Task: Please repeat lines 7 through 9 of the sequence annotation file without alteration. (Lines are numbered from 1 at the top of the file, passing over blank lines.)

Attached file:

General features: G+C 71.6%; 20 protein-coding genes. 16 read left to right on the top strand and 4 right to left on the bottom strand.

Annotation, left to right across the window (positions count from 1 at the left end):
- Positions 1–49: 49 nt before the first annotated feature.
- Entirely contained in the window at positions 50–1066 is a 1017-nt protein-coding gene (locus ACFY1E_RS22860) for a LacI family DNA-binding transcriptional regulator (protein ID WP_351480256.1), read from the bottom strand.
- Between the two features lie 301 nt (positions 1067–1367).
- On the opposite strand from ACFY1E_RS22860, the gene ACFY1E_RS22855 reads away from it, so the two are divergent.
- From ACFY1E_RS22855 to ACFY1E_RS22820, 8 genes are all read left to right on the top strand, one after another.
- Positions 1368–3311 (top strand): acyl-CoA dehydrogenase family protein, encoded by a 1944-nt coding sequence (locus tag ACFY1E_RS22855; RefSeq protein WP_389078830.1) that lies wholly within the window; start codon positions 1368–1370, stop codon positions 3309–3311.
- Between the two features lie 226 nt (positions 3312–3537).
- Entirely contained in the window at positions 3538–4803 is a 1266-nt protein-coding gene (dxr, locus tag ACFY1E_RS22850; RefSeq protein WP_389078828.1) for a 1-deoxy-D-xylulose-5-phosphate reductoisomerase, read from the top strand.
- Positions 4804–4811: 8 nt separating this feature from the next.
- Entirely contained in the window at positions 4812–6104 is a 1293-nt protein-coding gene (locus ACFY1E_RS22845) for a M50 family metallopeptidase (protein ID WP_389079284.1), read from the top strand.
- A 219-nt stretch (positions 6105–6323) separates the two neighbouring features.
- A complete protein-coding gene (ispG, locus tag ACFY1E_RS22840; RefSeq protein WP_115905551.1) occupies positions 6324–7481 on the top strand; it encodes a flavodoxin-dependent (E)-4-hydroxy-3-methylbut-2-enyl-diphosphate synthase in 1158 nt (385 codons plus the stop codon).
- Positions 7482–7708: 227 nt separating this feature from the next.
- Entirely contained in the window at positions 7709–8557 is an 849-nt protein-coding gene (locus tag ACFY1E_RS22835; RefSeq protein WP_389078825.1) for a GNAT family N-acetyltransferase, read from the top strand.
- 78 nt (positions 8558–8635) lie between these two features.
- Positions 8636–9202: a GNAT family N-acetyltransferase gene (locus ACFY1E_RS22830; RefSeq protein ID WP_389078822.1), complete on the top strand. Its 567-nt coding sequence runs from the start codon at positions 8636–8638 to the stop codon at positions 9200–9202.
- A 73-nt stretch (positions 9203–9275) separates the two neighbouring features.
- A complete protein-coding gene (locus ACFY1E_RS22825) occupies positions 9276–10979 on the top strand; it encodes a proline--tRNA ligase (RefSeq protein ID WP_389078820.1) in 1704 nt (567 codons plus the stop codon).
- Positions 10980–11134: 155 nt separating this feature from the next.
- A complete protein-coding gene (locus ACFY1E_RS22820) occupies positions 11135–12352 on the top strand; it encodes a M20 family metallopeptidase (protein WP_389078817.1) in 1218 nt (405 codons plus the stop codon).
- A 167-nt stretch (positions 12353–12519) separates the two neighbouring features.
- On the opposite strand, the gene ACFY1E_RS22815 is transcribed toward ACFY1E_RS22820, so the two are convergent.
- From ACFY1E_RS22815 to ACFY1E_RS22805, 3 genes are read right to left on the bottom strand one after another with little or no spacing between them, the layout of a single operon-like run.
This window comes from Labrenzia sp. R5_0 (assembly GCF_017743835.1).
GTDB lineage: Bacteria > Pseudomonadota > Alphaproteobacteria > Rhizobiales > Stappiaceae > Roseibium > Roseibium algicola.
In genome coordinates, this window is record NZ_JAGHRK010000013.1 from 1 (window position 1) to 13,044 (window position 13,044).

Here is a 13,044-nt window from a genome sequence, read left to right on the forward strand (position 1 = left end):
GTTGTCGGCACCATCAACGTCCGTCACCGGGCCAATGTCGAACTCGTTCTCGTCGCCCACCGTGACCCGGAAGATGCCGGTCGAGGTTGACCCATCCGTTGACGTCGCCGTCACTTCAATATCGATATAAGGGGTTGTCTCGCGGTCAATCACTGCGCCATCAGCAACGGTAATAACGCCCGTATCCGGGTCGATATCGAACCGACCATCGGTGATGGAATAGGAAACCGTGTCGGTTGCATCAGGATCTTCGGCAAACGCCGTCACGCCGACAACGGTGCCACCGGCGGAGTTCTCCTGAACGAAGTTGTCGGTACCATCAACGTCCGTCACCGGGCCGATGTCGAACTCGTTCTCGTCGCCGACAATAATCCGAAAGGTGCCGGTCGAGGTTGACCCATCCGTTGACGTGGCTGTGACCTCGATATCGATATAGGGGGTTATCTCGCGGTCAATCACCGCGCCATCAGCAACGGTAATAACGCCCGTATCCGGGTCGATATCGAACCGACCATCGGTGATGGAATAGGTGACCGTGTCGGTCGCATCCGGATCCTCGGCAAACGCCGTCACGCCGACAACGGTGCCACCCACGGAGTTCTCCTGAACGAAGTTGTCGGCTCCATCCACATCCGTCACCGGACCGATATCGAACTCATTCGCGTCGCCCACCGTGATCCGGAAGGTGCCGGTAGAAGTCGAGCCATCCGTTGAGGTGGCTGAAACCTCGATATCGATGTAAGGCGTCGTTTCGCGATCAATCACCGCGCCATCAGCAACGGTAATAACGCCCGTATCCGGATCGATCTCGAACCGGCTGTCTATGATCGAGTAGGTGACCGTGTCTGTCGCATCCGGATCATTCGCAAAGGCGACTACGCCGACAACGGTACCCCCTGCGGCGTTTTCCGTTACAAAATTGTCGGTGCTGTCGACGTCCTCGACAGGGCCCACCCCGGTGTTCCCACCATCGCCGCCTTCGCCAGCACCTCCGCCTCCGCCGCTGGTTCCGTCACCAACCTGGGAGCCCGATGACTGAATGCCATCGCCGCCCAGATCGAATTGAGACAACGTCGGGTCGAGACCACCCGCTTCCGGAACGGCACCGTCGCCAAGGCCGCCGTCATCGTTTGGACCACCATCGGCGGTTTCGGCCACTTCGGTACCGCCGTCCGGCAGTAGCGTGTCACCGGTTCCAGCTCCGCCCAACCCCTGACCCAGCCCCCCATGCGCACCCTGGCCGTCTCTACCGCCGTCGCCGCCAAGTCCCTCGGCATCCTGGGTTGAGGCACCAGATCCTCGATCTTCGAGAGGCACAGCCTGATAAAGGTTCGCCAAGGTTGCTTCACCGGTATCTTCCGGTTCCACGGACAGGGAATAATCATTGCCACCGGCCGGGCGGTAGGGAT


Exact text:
- From ACFY1E_RS22855 to ACFY1E_RS22820, 8 genes are all read left to right on the top strand, one after another.
- Positions 1368–3311 (top strand): acyl-CoA dehydrogenase family protein, encoded by a 1944-nt coding sequence (locus tag ACFY1E_RS22855; RefSeq protein WP_389078830.1) that lies wholly within the window; start codon positions 1368–1370, stop codon positions 3309–3311.
- Between the two features lie 226 nt (positions 3312–3537).